By the way, I’ve still got a few more “gems” I’ll be sharing before the end of the month, so consider yourself warned. If you’re still in the mood for poetry – and I apologize if you need a moment to compose yourself – you can check out today’s complete Poetry Friday roundup at A Teaching Life with Tara Smith!

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Poetry Friday: Monarchy memorization, as Throwback Summer stumbles along

As I scan through the pages of my final senior English class journal, I am met with all sorts of strange writings: word puzzles, short essays on why I was so different from everyone (ya think?), and even long treatises on how bored I was about having to write in a journal.

(The treasure trove of history and nostalgia that I came across at my parents’ house earlier this summer has been eye-opening, to say the least; you can read more about what I discovered and why I’m featuring my high school writings HERE.)

Today it’s a little rhyming (more or less) history lesson. In my journal, I admit the poem is crude – but even now, I have to give myself credit for even thinking this thing up. If you’ve ever wanted to memorize the kings and queens of England, look no further…

Homework

1660, the Stuarts came;
2nd Charles and 2nd James,
Billy 3rd and Mary 2,
finally Anne was the last of the Stu’s.

Then the house of Hanover:
1st four Georges did come over.
William 4 was next in line,
Vicky lasted for some time.

Just two kings for Saxon-Coburg:
Ed the 7th and 5th of George.

Then the House of Windsor came.
George the 5th (same man, new name),
Ed the 8th one year was in,
then George the 6th, and Beth’s still in.

– Matt Forrest Esenwine, 5-1-85

Just over a month away from graduating high school, and while all the girls were writing poems about love, lovers, love lost, love regained, love unrequited, love, love,  love, blabbedy-love…here I was with my English monarch ditty. If you wonder how popular I was in school, this should leave no doubt.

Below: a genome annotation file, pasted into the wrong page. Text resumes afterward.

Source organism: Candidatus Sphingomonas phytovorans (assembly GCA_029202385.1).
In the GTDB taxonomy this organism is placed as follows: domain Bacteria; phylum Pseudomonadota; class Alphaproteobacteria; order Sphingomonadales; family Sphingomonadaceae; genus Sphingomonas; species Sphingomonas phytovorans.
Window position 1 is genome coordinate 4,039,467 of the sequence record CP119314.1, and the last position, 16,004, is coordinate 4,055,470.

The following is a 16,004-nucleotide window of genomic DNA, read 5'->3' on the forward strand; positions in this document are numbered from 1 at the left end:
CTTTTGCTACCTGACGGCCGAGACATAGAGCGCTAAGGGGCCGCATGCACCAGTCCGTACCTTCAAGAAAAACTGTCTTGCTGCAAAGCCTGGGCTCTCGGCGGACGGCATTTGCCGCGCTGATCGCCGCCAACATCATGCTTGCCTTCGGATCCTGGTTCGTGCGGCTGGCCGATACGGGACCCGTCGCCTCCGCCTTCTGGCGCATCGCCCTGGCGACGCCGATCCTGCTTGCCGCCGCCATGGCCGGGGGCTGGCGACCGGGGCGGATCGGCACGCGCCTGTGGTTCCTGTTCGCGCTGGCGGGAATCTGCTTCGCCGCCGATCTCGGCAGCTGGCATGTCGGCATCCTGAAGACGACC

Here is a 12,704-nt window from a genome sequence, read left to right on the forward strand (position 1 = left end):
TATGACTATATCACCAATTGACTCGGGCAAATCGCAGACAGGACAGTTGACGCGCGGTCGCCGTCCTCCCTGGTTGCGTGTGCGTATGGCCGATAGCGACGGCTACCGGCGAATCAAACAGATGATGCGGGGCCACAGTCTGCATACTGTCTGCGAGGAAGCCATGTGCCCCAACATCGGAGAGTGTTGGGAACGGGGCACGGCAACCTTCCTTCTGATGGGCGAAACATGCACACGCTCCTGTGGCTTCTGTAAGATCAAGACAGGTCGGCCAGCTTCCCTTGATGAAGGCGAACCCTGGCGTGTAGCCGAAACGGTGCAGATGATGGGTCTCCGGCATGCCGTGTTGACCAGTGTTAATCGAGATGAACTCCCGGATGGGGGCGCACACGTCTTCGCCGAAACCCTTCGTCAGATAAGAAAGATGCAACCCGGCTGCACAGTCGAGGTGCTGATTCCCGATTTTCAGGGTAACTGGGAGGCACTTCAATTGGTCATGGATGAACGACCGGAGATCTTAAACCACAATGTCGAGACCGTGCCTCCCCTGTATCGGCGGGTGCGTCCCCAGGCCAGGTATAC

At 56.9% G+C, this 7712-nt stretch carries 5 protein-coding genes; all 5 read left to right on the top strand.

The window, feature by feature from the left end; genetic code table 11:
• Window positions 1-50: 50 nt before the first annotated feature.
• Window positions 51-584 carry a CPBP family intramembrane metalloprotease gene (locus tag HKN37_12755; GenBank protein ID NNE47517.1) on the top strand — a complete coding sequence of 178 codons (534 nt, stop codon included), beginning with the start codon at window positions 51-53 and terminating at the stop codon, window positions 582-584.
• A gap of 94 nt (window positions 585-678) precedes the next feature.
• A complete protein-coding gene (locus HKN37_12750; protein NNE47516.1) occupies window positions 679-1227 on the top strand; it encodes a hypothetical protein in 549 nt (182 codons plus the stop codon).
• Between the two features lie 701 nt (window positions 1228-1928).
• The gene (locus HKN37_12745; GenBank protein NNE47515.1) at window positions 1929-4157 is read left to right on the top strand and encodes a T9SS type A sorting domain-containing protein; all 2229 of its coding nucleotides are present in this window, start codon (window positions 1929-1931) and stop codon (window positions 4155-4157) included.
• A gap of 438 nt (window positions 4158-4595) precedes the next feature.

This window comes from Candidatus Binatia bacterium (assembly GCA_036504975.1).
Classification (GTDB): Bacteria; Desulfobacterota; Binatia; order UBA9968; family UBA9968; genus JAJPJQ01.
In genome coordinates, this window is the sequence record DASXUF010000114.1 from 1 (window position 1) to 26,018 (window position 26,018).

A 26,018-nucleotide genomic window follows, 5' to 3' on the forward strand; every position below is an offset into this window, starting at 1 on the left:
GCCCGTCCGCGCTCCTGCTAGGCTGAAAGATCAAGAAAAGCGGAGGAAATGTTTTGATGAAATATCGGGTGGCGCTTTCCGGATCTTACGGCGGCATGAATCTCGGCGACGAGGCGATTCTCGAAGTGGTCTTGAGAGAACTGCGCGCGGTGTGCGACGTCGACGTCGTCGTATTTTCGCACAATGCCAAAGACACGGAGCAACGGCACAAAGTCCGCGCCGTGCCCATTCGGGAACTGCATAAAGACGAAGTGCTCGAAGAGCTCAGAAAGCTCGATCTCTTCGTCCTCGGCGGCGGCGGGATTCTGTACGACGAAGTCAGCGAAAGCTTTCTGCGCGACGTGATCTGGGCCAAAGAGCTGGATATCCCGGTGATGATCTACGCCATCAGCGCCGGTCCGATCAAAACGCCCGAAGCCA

For more poetry (and much better poetry, I might add), I encourage you to visit Margaret Simon’s home on the web, Reflections on the Teche, for today’s Poetry Friday roundup!

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Poetry Friday: “Ode to Lint,” a Throwback Summer lost classic

poetryfridaybutton-fulllYes, this poem had been lost for a long time…and had I not stumbled upon it in my parents’ attic, we all would have probably been better off.

If you have somehow not heard, I am sharing bits and pieces of my high school journals this summer, having come across a huge stash of old schoolwork while cleaning out my folks’ house, in preparation for its sale.

Back in June, I wrote about the initial discovery, and just this past Tuesday I explained why it was inevitable that I ended up in careers involving writing and advertising. Today, I’m sharing another one of the chestnuts I wrote in my English journal during senior year…and although it’s far from stellar-quality, it is probably the best-written poem I’ve shared from my journals so far.

You be the judge…

“Ode to Lint, II”

What is this, that I do see
floating past, in front of me?
Small dust speck, or puff of hair?
What is that thing flying there?
I reach out, it comes to me,
hardly larger than a flea;
I look close, I analyze.
Staring hard, I scrutinize
and attempt (as best I can)
to discern this work of Man.
Oh, too hard to contemplate!
Leaves my hand to impend fate.
What is that, that I do see
floating past, in front of me?
Small dust speck, or puff of hair?
What is that thing flying there??

– © 1985, Matt Forrest Esenwine, 4-4-85

Now, you have not known this until now, but I’ve done you the great service of not sharing most of the horrible poetry I wrote back then. Yes, yes…hard to believe, considering the subterranean level of quality of most of it. But true.

I had a penchant for trying to elevate the most mundane, ridiculous objects into flowery, verbose poems – so consider yourself fortunate that I have not shared my “Ode to a Stool,” “Ode to a Desk,” “Ode to Crust,” “Ode to Dropping Socks,” “Ode to Slippery Shoes,” “Ode to a Deep Thought,” or – what just might be the worst of all – my “Ode to Lint, I.” That’s right, I wasn’t happy with just one poem about lint; I apparently felt the subject was worthy of two, at least.

For today’s complete Poetry Friday roundup, head on over to Books 4 Learning. And be prepared…there’s a whole lot more mediocrity coming your way next week, right here!

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Did you like this post? Find something interesting elsewhere in this blog? I really won’t mind at all if you feel compelled to share it with your friends and followers!
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To keep abreast of all my posts, please consider subscribing via the links up there on the right!  (I usually only post twice a week – on Tues. and Fri. – so you won’t be inundated with emails every day)
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Also feel free to visit my voiceover website HERE, and you can also follow me via Twitter FacebookPinterest, and SoundCloud!